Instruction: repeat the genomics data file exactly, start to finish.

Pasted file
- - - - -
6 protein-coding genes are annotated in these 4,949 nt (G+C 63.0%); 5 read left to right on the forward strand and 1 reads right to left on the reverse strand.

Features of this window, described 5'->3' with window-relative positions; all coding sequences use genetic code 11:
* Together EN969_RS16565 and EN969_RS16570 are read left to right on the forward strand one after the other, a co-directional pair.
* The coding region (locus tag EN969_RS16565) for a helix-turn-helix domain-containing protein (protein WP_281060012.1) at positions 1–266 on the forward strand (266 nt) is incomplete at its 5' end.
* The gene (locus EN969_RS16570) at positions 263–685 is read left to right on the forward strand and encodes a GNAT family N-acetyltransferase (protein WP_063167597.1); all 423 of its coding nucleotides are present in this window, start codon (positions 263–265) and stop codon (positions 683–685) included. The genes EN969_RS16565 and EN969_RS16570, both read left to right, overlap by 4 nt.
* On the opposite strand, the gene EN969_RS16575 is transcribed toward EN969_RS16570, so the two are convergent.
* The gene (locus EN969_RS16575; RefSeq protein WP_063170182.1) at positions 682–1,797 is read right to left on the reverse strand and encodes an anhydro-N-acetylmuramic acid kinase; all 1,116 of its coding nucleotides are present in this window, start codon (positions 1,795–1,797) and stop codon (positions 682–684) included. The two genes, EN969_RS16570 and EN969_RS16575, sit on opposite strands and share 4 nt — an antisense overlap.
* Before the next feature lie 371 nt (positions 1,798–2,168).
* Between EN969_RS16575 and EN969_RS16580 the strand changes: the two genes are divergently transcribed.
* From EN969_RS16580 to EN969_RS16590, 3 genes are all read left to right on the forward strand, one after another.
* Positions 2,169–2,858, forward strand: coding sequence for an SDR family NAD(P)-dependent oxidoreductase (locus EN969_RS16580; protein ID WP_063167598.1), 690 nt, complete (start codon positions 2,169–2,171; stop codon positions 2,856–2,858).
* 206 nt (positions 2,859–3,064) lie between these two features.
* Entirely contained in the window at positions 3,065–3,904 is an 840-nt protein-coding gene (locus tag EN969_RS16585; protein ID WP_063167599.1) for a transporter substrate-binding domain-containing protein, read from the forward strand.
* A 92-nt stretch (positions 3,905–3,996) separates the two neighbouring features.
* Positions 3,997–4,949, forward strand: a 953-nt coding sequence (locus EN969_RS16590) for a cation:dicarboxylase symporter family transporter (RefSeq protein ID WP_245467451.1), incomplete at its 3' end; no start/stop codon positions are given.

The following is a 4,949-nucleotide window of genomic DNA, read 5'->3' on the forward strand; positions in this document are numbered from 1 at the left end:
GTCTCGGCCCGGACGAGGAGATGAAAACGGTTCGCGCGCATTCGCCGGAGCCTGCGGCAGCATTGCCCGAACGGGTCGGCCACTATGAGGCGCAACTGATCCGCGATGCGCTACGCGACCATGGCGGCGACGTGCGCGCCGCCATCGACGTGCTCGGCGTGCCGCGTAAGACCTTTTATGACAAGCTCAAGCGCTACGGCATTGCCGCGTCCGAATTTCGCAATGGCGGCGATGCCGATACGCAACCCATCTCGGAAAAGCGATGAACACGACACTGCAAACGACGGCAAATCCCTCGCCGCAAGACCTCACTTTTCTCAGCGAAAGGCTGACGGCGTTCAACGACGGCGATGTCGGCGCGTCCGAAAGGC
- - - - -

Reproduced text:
6 protein-coding genes are annotated in these 4,949 nt (G+C 63.0%); 5 read left to right on the forward strand and 1 reads right to left on the reverse strand.

Features of this window, described 5'->3' with window-relative positions; all coding sequences use genetic code 11:
* Together EN969_RS16565 and EN969_RS16570 are read left to right on the forward strand one after the other, a co-directional pair.
* The coding region (locus tag EN969_RS16565) for a helix-turn-helix domain-containing protein (protein WP_281060012.1) at positions 1–266 on the forward strand (266 nt) is incomplete at its 5' end.
* The gene (locus EN969_RS16570) at positions 263–685 is read left to right on the forward strand and encodes a GNAT family N-acetyltransferase (protein WP_063167597.1); all 423 of its coding nucleotides are present in this window, start codon (positions 263–265) and stop codon (positions 683–685) included. The genes EN969_RS16565 and EN969_RS16570, both read left to right, overlap by 4 nt.
* On the opposite strand, the gene EN969_RS16575 is transcribed toward EN969_RS16570, so the two are convergent.
* The gene (locus EN969_RS16575; RefSeq protein WP_063170182.1) at positions 682–1,797 is read right to left on the reverse strand and encodes an anhydro-N-acetylmuramic acid kinase; all 1,116 of its coding nucleotides are present in this window, start codon (positions 1,795–1,797) and stop codon (positions 682–684) included. The two genes, EN969_RS16570 and EN969_RS16575, sit on opposite strands and share 4 nt — an antisense overlap.
* Before the next feature lie 371 nt (positions 1,798–2,168).
* Between EN969_RS16575 and EN969_RS16580 the strand changes: the two genes are divergently transcribed.
* From EN969_RS16580 to EN969_RS16590, 3 genes are all read left to right on the forward strand, one after another.
* Positions 2,169–2,858, forward strand: coding sequence for an SDR family NAD(P)-dependent oxidoreductase (locus EN969_RS16580; protein ID WP_063167598.1), 690 nt, complete (start codon positions 2,169–2,171; stop codon positions 2,856–2,858).
* 206 nt (positions 2,859–3,064) lie between these two features.
* Entirely contained in the window at positions 3,065–3,904 is an 840-nt protein-coding gene (locus tag EN969_RS16585; protein ID WP_063167599.1) for a transporter substrate-binding domain-containing protein, read from the forward strand.
* A 92-nt stretch (positions 3,905–3,996) separates the two neighbouring features.
* Positions 3,997–4,949, forward strand: a 953-nt coding sequence (locus EN969_RS16590) for a cation:dicarboxylase symporter family transporter (RefSeq protein ID WP_245467451.1), incomplete at its 3' end; no start/stop codon positions are given.

The following is a 4,949-nucleotide window of genomic DNA, read 5'->3' on the forward strand; positions in this document are numbered from 1 at the left end:
GTCTCGGCCCGGACGAGGAGATGAAAACGGTTCGCGCGCATTCGCCGGAGCCTGCGGCAGCATTGCCCGAACGGGTCGGCCACTATGAGGCGCAACTGATCCGCGATGCGCTACGCGACCATGGCGGCGACGTGCGCGCCGCCATCGACGTGCTCGGCGTGCCGCGTAAGACCTTTTATGACAAGCTCAAGCGCTACGGCATTGCCGCGTCCGAATTTCGCAATGGCGGCGATGCCGATACGCAACCCATCTCGGAAAAGCGATGAACACGACACTGCAAACGACGGCAAATCCCTCGCCGCAAGACCTCACTTTTCTCAGCGAAAGGCTGACGGCGTTCAACGACGGCGATGTCGGCGCGTCCGAAAGGC